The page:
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DOI: 10.1101/2023.05.22.23290109

The experiences and perceptions of working with Anaesthesia Associates: a survey of UK anaesthetists in training.

B.Evans L. M. Turkoglu J. Brooks ...+4 D. J. N. Wong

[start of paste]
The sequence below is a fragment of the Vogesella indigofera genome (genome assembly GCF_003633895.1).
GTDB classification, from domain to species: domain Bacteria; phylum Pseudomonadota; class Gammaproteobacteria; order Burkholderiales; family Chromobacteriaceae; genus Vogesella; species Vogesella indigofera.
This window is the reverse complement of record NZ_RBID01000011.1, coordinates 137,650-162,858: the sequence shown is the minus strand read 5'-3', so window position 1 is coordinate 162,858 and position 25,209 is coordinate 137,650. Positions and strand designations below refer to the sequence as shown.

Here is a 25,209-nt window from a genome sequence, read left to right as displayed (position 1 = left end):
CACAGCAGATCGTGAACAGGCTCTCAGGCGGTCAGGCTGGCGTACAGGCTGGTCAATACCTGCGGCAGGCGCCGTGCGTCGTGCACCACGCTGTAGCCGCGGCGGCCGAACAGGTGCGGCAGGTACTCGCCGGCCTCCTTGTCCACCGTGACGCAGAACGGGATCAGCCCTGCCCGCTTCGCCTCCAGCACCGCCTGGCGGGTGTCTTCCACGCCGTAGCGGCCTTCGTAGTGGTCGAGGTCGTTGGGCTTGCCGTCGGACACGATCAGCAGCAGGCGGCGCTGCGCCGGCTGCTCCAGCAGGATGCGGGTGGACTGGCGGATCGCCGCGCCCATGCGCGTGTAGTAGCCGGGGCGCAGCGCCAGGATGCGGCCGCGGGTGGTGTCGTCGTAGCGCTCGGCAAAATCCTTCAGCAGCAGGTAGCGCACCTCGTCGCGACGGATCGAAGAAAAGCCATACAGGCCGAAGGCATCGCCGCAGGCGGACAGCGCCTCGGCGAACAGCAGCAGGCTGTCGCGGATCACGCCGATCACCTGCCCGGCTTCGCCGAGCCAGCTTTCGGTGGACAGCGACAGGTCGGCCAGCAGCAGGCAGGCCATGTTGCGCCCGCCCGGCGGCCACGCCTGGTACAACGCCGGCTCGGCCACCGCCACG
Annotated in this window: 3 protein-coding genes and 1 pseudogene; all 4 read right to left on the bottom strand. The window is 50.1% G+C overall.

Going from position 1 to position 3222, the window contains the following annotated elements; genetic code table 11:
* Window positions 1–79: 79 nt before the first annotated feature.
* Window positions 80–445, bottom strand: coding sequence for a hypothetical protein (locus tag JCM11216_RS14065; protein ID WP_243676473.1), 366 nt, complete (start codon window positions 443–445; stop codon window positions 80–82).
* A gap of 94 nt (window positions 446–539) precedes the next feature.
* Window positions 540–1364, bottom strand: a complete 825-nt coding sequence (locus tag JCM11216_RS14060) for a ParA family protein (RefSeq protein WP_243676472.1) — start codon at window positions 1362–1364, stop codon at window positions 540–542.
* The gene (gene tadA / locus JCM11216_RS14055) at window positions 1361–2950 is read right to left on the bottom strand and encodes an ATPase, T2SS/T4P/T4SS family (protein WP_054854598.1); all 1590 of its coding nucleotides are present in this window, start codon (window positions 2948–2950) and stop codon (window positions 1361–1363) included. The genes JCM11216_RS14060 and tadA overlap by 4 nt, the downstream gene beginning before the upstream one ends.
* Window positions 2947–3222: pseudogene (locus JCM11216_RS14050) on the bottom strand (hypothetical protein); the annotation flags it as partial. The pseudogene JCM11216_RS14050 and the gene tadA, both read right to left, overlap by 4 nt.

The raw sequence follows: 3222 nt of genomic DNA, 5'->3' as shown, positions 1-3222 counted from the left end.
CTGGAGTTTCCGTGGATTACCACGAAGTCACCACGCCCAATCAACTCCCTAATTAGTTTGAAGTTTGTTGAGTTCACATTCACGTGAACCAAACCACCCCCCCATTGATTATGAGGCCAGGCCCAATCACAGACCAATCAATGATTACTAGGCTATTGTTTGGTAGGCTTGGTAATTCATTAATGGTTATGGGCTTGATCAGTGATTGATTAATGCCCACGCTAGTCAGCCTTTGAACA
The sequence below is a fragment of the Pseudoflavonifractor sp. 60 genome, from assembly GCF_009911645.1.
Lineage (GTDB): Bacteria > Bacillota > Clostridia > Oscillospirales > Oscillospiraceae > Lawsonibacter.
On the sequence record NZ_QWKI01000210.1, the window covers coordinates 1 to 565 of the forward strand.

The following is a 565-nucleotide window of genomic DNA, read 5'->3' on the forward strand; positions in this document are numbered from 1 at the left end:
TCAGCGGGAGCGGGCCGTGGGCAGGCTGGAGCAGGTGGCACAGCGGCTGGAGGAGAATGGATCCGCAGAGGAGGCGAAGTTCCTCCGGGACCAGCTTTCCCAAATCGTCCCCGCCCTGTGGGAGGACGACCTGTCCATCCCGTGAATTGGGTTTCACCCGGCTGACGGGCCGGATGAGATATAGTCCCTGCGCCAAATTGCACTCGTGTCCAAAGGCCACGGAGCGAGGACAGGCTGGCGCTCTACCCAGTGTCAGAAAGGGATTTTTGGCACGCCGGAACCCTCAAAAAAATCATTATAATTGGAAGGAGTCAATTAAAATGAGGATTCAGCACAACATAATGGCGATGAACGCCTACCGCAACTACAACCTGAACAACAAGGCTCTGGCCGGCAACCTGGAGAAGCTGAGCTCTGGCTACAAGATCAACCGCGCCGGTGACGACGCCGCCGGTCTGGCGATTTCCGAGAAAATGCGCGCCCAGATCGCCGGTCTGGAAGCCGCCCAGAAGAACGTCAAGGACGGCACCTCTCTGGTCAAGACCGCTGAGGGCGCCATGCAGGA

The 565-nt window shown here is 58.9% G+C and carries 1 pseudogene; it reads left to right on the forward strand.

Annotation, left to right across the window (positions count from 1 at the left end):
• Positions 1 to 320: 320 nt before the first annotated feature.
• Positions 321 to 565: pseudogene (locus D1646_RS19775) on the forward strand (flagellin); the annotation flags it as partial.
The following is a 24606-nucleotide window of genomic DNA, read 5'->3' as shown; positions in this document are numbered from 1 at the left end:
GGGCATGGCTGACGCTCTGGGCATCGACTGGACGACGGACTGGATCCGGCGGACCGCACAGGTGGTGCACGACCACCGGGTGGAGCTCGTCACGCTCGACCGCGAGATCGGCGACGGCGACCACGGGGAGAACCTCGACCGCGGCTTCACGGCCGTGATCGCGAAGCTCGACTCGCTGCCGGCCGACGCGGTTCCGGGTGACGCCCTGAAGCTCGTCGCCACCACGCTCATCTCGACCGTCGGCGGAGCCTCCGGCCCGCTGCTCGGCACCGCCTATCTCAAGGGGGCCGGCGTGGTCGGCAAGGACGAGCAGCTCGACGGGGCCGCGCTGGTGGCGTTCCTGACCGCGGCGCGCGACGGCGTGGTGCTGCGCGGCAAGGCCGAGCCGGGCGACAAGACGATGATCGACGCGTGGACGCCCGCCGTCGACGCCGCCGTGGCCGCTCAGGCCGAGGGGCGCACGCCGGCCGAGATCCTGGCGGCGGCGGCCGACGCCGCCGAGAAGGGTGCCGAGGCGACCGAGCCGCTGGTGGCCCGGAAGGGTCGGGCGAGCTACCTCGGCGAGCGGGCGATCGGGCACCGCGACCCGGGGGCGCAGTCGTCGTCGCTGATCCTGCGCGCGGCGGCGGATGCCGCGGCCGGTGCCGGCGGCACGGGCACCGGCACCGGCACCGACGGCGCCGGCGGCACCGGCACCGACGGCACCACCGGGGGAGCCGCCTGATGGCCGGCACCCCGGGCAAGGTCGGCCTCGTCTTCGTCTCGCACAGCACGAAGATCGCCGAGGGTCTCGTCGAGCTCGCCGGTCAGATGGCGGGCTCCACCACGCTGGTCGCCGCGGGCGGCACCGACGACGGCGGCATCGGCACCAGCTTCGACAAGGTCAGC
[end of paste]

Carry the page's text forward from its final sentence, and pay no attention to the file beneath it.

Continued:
The future and sustainability of the anaesthetic workforce is a growing concern with a projected shortfall of 11,000 anaesthetists by 2040. The supply of anaesthetists able to provide safe anaesthesia care does not meet the rising demand of surgical waiting lists. In recent years, changes to recruitment and curricula for anaesthetic specialty training have resulted in significant bottlenecks to training progression, further compounding the deficit in the numbers of fully trained anaesthetists. A rapid expansion the Anaesthesia Associate (AA) workforce has been proposed as one of the solutions to this worsening gap. However, no robust analysis of the impact of the expansion in AA numbers on anaesthetists in training has been conducted. There remain a number of concerns regarding access to training experience, scope of supervision, out of hours workload, equity of pay and cost of training, as well as the impact on future numbers of anaesthetists in training. In order to help shape the future integration of this workforce, we surveyed current anaesthetists in training, asking about their experiences of working with AAs, and their perceptions of the future expansion and regulation of these associate professionals. Through an online survey, we collected both quantitative and qualitative data to give a thorough representation of anaesthetists in training experience. Our results confirm that the impact of AAs on training remains a polarising topic. A third of anaesthetists in training with prior experience of working with AAs reported a negative impact on their training experience. Factors mentioned included lack of case numbers, lack of access to learning and performing regional anaesthesia, and lack of clarity in lines of supervision. Of those with no prior experience working with AAs, there was a strong negative perception towards expansion of the workforce. A small proportion described a positive experience, indicating that with clear role definition, careful implementation along with co-operation, a positive experience in all departments could be achievable. Our findings suggest a need for increased consultation and communication with stakeholders in the anaesthesia workforce, including anaesthetists in training, to ensure smooth and safe integration of the AA workforce.